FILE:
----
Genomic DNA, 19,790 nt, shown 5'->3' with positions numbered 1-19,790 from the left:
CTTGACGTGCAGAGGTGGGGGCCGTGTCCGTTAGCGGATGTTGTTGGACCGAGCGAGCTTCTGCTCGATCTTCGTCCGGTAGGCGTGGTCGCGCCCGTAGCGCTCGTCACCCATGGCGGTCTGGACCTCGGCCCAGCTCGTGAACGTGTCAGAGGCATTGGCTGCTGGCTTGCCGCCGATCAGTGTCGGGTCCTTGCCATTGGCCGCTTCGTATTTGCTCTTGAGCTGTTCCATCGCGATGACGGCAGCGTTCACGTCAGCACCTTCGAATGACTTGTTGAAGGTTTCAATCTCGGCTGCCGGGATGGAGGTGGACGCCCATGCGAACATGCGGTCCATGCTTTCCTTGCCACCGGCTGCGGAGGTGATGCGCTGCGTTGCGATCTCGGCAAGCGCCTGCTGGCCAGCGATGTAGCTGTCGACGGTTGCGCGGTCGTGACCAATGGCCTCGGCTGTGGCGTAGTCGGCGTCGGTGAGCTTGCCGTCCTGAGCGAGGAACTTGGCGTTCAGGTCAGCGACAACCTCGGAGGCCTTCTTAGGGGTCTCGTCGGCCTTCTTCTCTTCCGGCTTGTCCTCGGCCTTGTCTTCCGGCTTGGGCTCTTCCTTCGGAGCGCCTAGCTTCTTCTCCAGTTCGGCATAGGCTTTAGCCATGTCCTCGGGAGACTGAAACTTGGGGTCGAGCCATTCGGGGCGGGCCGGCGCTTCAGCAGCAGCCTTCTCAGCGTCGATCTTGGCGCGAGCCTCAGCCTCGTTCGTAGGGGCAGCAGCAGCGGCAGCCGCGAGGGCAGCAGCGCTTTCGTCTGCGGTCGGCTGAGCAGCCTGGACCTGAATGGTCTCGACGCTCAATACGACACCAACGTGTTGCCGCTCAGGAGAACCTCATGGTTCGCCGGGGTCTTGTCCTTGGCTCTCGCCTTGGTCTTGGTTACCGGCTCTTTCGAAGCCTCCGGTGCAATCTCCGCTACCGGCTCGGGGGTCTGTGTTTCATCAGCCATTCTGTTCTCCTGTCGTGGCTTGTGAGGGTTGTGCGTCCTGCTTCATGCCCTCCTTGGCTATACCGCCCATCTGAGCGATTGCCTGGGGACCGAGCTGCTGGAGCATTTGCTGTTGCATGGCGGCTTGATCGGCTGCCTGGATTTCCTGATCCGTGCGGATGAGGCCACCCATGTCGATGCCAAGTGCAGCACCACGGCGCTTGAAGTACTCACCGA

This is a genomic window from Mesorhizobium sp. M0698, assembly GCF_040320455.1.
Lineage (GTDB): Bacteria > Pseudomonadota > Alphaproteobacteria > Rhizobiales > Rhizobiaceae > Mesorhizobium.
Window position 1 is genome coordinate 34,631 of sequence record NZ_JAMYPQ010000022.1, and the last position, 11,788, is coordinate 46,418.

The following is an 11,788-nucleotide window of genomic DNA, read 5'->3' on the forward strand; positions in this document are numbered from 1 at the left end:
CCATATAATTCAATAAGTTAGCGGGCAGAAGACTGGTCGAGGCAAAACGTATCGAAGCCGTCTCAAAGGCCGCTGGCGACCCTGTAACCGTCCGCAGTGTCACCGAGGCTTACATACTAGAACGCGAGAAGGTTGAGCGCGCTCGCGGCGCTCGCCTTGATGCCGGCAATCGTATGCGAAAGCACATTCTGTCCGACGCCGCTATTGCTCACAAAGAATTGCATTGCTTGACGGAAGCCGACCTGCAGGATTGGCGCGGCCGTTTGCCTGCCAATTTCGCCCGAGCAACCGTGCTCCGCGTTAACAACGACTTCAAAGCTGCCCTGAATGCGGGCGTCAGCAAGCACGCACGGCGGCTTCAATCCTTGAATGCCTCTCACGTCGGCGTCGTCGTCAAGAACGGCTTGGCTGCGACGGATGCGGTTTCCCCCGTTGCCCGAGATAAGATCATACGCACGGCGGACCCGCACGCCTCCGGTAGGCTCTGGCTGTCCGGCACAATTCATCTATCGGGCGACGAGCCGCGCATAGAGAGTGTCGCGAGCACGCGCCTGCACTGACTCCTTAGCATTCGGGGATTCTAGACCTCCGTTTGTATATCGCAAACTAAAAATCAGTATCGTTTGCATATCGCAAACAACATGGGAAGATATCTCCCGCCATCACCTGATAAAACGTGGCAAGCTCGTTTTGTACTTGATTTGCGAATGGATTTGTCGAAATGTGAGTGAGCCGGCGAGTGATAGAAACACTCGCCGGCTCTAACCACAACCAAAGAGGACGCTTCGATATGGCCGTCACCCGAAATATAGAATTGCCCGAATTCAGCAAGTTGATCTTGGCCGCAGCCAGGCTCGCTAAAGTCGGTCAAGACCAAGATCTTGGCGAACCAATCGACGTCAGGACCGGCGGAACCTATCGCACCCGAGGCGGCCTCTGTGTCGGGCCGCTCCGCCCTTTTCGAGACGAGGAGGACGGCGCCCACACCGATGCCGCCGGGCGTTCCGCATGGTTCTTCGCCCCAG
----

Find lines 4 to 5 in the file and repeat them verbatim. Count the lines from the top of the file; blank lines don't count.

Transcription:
Lineage (GTDB): Bacteria > Pseudomonadota > Alphaproteobacteria > Rhizobiales > Rhizobiaceae > Mesorhizobium.
Window position 1 is genome coordinate 34,631 of sequence record NZ_JAMYPQ010000022.1, and the last position, 11,788, is coordinate 46,418.